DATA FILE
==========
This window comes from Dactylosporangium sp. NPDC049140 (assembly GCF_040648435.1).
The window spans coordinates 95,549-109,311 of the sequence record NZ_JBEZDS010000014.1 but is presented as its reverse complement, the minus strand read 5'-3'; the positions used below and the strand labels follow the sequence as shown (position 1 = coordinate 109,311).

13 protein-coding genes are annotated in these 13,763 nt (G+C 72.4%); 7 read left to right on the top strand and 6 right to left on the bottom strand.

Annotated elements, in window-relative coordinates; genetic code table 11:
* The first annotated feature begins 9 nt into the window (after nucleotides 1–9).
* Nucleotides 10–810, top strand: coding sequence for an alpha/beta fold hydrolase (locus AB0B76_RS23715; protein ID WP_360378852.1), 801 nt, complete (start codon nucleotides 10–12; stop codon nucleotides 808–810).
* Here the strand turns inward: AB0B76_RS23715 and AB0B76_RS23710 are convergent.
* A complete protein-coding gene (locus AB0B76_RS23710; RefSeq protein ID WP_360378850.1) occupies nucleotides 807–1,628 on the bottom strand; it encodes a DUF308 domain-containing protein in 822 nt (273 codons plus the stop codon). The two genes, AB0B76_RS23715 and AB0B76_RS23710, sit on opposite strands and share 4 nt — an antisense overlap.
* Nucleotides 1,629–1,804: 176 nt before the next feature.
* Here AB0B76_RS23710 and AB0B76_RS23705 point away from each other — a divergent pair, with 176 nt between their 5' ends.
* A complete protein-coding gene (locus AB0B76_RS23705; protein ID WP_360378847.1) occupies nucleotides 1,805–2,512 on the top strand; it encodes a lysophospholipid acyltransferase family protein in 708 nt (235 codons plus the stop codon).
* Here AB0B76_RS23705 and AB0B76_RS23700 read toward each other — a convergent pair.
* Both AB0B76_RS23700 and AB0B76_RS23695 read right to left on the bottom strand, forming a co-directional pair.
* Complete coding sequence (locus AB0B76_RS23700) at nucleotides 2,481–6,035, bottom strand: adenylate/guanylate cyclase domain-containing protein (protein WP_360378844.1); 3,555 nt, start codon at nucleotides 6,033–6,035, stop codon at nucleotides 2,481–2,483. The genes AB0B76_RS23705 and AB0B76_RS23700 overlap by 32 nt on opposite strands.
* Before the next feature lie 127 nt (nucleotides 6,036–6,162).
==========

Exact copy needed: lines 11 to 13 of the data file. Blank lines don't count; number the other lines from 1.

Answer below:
* A complete protein-coding gene (locus AB0B76_RS23705; protein ID WP_360378847.1) occupies nucleotides 1,805–2,512 on the top strand; it encodes a lysophospholipid acyltransferase family protein in 708 nt (235 codons plus the stop codon).
* Here AB0B76_RS23705 and AB0B76_RS23700 read toward each other — a convergent pair.
* Both AB0B76_RS23700 and AB0B76_RS23695 read right to left on the bottom strand, forming a co-directional pair.